o UK industry and academic partners from outside particle physics may benefit from the possibility of technological spin-off from hardware and/or software which we propose to develop as part of the research programme. A derivative of our research on future neutrino detectors has been the issue of two IP licenses contracted to a new spin-off company, UVDyne Ltd., since 2014 with the University as main shareholder. Support for all commercial and IP activities on campus is provided by Warwick Ventures - the university's professional subsidiary for commercial advancement and support. Furthermore, our work in developing innovative reconstruction methods for large-scale neutrino detectors has potential beneficiaries from a range of subjects, including mathematics, computer science biological and medical science. Local contacts to the Warwick Computer Science Department exist as well as a collaboration with the Statistics Department in Durham. Another potentially interesting partner has been identified in Systems Biology at Warwick. Societal beneficiaries are being addressed in a new interdisciplinary spin-off launched together with the Warwick Manufacturing Group which researches novel uses of potential future photovoltaic technologies. Generic particle physics software tools are our unique contribution to that effort and it is planned to widen the scope of the initial feasibility study to involve more Departments on campus such as the Warwick Business School and Engineering.

o Local school children and the general public through our outreach programme will learn about cutting-edge research carried out on the building blocks of matter and their fundamental interactions, using state-of the art instrumentation. One of the most effective means of engagement in terms of audience size comes through media coverage. For aspects of our research activity that we feel the public could particularly engage with, we work with the University's Communication Office to issue press releases. This has in the past been successful in generating some rather high profile news coverage e.g. BBC Midlands Today coverage, BBC website items, BBC Coventry and Warwickshire radio exposure as well as university video content organised by the Communications Office. Members of our group will continue to regularly publicise our science through engagements such as public lectures and talks to local clubs and societies. We will also continue to foster and develop close ties with local schools through: our annual Masterclass and International Masterclass initiative, hosting local schools visits, supervising students for summer holiday placements (e.g. as part of the Gold Crest scheme), activities associated with the STEMNET Science and Engineering Ambassadors (e.g. contributions to science fairs such as the annual Big Bang science fair) and participation in the`I'm a scientist - get me out of here' events.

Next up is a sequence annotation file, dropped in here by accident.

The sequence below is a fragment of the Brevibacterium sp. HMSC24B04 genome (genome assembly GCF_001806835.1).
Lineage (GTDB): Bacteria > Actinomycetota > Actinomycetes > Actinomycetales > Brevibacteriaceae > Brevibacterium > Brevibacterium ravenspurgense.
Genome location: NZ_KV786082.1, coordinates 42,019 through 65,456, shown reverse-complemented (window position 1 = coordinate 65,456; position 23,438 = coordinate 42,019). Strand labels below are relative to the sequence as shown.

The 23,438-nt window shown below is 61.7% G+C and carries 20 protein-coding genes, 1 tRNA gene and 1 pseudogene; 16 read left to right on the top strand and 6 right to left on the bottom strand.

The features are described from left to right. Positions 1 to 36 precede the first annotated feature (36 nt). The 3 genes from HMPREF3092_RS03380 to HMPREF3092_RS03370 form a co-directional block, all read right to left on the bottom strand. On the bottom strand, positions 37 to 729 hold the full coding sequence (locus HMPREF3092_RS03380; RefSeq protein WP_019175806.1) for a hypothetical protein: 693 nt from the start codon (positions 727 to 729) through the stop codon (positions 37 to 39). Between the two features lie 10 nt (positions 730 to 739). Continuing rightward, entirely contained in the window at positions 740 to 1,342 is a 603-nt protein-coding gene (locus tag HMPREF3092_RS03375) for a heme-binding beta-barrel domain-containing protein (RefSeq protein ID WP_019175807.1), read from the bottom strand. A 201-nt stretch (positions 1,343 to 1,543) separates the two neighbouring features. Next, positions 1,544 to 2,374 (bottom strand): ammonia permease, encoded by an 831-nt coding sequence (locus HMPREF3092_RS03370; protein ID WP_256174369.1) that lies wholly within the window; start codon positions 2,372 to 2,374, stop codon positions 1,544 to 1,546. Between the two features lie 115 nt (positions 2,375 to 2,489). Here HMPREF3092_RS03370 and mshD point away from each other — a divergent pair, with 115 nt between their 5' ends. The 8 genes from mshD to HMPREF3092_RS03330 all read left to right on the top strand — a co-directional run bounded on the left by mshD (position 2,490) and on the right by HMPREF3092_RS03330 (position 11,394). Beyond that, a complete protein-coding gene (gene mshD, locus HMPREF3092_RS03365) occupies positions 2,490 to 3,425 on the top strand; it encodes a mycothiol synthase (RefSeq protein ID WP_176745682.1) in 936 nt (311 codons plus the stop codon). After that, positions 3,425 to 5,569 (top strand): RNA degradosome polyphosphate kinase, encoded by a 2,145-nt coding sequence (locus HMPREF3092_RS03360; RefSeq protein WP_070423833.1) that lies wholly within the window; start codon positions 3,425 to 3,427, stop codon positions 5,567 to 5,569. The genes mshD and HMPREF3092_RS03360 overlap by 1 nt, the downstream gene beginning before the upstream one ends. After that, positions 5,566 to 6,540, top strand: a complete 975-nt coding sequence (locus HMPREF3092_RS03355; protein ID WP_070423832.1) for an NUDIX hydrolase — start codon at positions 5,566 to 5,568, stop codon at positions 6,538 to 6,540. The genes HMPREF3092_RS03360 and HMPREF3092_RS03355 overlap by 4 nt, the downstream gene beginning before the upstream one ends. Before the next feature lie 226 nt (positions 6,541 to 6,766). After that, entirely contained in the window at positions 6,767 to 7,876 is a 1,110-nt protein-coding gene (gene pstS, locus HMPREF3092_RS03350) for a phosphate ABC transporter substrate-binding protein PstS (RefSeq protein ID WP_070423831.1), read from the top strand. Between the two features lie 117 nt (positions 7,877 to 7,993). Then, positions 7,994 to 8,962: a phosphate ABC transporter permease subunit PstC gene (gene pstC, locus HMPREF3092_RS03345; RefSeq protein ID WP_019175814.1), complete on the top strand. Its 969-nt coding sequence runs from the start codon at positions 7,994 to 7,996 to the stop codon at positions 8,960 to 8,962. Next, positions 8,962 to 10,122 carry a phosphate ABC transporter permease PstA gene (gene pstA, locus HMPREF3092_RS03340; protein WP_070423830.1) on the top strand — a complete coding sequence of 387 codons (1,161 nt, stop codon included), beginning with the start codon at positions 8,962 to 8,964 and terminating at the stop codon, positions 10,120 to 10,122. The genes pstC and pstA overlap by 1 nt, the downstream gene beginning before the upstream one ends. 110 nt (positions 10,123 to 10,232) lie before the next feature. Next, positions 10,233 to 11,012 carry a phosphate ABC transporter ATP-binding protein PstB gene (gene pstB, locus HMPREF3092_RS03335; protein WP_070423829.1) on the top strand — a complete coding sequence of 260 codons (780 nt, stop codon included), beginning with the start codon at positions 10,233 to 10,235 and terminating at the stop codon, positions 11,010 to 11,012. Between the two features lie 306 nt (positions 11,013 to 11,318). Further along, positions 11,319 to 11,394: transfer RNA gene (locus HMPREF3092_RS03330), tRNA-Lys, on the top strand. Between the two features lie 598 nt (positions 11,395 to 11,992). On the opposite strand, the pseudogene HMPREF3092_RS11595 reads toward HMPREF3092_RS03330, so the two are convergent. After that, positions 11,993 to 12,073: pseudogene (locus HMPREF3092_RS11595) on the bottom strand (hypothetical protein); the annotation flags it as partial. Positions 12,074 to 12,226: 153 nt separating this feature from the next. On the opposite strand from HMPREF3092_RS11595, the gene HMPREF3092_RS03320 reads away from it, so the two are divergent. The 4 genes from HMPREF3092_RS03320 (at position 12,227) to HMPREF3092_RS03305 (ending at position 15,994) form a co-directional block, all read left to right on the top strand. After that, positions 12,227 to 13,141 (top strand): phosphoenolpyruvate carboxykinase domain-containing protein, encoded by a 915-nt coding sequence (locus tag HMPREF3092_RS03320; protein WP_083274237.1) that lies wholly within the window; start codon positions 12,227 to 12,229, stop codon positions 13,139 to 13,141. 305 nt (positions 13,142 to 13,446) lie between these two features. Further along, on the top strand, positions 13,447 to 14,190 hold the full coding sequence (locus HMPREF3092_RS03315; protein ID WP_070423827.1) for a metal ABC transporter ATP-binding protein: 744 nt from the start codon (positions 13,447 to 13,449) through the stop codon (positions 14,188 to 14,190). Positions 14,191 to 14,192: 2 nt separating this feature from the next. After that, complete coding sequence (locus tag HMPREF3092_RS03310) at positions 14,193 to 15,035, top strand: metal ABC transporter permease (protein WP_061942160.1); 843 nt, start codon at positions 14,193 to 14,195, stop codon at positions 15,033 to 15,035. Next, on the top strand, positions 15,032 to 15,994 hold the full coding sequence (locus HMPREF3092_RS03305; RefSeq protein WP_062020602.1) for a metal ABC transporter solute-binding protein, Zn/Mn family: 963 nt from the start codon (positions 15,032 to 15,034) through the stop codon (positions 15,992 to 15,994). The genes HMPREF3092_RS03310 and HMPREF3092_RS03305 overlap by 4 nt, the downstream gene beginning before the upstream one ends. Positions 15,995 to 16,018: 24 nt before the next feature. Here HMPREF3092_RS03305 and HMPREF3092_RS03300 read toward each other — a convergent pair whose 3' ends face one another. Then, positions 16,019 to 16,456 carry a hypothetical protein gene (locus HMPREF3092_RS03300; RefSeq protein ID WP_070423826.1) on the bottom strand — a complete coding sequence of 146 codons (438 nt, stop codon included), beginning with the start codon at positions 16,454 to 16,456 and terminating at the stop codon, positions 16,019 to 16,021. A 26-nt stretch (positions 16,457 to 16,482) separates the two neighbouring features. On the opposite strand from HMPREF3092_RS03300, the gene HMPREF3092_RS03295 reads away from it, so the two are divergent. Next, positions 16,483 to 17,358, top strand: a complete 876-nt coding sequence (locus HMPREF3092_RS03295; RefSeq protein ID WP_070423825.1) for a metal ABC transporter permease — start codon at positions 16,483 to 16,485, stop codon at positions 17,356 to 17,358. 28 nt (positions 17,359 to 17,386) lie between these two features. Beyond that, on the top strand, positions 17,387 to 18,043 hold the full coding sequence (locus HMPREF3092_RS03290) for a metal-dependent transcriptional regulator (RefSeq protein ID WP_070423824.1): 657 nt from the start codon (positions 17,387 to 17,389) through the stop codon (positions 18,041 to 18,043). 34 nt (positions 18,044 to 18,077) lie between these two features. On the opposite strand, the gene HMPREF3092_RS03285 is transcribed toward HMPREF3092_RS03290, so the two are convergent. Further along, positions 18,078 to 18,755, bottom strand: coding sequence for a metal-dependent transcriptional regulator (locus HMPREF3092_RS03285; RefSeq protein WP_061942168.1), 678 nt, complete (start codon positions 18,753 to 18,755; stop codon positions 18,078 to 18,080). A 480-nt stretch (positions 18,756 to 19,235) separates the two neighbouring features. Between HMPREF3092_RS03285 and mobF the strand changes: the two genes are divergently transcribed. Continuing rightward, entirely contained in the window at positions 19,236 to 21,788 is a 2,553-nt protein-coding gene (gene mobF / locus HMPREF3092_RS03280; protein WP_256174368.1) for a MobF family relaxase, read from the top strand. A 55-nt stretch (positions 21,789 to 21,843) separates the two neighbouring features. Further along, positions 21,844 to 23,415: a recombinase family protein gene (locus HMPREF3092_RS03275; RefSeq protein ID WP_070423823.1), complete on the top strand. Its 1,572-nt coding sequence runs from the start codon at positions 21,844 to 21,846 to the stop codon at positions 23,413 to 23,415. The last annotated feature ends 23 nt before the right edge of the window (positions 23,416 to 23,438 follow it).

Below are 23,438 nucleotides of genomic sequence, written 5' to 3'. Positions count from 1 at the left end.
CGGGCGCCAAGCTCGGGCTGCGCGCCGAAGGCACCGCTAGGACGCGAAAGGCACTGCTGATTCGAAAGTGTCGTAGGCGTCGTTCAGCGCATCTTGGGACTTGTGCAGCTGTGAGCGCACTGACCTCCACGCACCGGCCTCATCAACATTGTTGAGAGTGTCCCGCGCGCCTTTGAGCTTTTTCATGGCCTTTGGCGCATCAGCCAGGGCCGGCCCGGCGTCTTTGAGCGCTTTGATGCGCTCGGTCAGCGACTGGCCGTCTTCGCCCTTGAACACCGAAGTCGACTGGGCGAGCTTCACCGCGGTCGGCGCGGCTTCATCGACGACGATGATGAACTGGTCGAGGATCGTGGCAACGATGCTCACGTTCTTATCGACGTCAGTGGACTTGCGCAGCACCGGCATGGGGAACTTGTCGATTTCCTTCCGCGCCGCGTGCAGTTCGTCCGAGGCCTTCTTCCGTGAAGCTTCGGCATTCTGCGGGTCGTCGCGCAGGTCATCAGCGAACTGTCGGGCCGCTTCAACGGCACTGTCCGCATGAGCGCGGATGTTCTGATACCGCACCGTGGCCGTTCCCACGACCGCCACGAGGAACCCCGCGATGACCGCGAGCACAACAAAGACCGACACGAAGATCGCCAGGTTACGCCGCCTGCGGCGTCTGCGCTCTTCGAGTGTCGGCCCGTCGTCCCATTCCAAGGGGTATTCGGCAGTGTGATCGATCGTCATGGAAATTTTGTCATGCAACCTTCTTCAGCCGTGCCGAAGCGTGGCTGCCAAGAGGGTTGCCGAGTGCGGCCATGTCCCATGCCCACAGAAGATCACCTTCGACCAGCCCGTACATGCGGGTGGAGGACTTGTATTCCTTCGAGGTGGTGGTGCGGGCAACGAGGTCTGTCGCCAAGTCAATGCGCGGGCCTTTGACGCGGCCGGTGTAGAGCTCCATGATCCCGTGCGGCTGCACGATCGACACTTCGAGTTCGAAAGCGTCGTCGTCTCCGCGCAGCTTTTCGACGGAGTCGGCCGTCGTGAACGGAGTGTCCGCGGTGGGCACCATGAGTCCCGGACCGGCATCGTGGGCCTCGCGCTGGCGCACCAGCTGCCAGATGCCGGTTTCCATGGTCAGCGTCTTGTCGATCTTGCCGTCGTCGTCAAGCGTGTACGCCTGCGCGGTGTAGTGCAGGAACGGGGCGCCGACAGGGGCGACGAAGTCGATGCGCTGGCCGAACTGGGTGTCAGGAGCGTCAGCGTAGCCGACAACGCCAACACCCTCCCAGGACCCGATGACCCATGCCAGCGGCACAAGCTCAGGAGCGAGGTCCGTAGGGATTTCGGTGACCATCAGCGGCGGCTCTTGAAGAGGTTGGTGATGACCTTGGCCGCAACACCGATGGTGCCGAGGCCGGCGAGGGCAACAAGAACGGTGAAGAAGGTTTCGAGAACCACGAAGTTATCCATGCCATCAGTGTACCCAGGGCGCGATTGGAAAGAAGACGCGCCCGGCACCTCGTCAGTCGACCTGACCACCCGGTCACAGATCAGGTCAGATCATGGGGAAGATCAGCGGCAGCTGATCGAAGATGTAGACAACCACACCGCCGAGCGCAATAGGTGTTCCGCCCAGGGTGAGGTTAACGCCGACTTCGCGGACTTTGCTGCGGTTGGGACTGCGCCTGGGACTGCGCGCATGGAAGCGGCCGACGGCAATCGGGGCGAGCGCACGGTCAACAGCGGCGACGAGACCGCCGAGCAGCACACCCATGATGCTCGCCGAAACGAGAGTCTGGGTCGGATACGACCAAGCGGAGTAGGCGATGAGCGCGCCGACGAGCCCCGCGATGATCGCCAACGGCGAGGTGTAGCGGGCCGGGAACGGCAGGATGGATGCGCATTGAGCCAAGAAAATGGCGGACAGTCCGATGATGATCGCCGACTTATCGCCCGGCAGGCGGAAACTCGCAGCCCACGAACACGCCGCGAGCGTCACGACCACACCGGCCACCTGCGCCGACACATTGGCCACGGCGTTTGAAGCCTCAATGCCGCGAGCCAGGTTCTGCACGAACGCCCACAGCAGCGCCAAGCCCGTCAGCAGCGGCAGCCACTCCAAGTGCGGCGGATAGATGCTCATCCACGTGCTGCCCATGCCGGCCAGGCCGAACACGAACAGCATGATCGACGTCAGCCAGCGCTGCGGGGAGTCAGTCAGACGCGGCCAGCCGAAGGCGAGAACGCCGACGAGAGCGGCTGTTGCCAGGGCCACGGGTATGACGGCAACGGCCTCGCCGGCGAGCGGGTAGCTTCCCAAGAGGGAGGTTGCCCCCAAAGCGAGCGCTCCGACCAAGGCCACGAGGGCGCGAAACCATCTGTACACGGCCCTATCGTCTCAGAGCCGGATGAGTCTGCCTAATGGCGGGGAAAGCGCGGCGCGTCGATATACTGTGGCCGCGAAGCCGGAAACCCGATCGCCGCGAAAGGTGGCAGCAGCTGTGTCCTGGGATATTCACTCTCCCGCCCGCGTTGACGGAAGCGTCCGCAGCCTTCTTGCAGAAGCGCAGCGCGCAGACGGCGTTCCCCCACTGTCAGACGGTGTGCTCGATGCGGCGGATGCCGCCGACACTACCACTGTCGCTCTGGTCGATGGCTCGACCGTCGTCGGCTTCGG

We will continue to develop our links with schools (both students and teachers) through our close collaboration with the Warwick Physics Department's Ogden Teaching Fellow. Example annual events in which we participate include Faculty Taster Days, Future Scholars events, Teacher and Advisors Conference, National Student Conference Workshops and the Warwick Christmas Science lectures. We have recently gained part ownership of a mobile dome and cloud chamber which will be used as a resource to publicise our research and will, in particular, allow us to expand our outreach activity into primary schools.

o Our post-graduate students enjoy access to a diverse range of key-skills training courses laid on by the University and the Midlands Physics Alliance. We also have a joint studentship with the surface science group to develop innovative photovoltaic and UV sensor technology for immediate commercial applications.